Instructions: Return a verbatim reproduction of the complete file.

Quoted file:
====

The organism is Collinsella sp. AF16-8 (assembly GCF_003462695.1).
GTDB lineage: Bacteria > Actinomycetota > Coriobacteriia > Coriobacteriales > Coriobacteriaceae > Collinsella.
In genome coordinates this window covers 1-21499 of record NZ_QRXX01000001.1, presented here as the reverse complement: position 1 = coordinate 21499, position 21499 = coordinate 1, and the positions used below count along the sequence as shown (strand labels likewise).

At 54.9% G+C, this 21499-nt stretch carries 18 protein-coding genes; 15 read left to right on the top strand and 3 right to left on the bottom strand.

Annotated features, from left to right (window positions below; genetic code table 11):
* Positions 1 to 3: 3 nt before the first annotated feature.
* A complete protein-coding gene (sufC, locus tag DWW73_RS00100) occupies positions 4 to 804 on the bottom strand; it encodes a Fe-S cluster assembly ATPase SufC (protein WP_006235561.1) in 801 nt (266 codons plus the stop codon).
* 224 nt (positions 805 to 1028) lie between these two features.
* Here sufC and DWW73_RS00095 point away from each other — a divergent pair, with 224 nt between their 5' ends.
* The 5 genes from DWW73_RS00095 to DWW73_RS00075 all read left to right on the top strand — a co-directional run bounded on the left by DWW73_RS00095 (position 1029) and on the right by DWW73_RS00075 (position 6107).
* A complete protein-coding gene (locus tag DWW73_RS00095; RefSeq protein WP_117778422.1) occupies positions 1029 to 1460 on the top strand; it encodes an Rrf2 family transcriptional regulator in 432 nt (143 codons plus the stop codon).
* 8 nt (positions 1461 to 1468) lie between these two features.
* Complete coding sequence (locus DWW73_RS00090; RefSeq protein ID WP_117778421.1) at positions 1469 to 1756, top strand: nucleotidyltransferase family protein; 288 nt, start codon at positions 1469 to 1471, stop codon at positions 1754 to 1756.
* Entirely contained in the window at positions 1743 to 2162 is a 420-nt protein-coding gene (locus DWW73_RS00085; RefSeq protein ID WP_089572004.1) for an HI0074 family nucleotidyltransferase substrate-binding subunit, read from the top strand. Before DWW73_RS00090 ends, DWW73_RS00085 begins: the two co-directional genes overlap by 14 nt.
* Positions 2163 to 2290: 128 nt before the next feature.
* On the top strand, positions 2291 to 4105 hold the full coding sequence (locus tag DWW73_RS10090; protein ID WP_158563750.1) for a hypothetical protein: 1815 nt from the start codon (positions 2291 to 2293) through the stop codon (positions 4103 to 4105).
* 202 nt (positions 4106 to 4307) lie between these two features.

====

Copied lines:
The organism is Collinsella sp. AF16-8 (assembly GCF_003462695.1).
GTDB lineage: Bacteria > Actinomycetota > Coriobacteriia > Coriobacteriales > Coriobacteriaceae > Collinsella.
In genome coordinates this window covers 1-21499 of record NZ_QRXX01000001.1, presented here as the reverse complement: position 1 = coordinate 21499, position 21499 = coordinate 1, and the positions used below count along the sequence as shown (strand labels likewise).

At 54.9% G+C, this 21499-nt stretch carries 18 protein-coding genes; 15 read left to right on the top strand and 3 right to left on the bottom strand.

Annotated features, from left to right (window positions below; genetic code table 11):
* Positions 1 to 3: 3 nt before the first annotated feature.
* A complete protein-coding gene (sufC, locus tag DWW73_RS00100) occupies positions 4 to 804 on the bottom strand; it encodes a Fe-S cluster assembly ATPase SufC (protein WP_006235561.1) in 801 nt (266 codons plus the stop codon).
* 224 nt (positions 805 to 1028) lie between these two features.
* Here sufC and DWW73_RS00095 point away from each other — a divergent pair, with 224 nt between their 5' ends.
* The 5 genes from DWW73_RS00095 to DWW73_RS00075 all read left to right on the top strand — a co-directional run bounded on the left by DWW73_RS00095 (position 1029) and on the right by DWW73_RS00075 (position 6107).
* A complete protein-coding gene (locus tag DWW73_RS00095; RefSeq protein WP_117778422.1) occupies positions 1029 to 1460 on the top strand; it encodes an Rrf2 family transcriptional regulator in 432 nt (143 codons plus the stop codon).
* 8 nt (positions 1461 to 1468) lie between these two features.
* Complete coding sequence (locus DWW73_RS00090; RefSeq protein ID WP_117778421.1) at positions 1469 to 1756, top strand: nucleotidyltransferase family protein; 288 nt, start codon at positions 1469 to 1471, stop codon at positions 1754 to 1756.
* Entirely contained in the window at positions 1743 to 2162 is a 420-nt protein-coding gene (locus DWW73_RS00085; RefSeq protein ID WP_089572004.1) for an HI0074 family nucleotidyltransferase substrate-binding subunit, read from the top strand. Before DWW73_RS00090 ends, DWW73_RS00085 begins: the two co-directional genes overlap by 14 nt.
* Positions 2163 to 2290: 128 nt before the next feature.
* On the top strand, positions 2291 to 4105 hold the full coding sequence (locus tag DWW73_RS10090; protein ID WP_158563750.1) for a hypothetical protein: 1815 nt from the start codon (positions 2291 to 2293) through the stop codon (positions 4103 to 4105).
* 202 nt (positions 4106 to 4307) lie between these two features.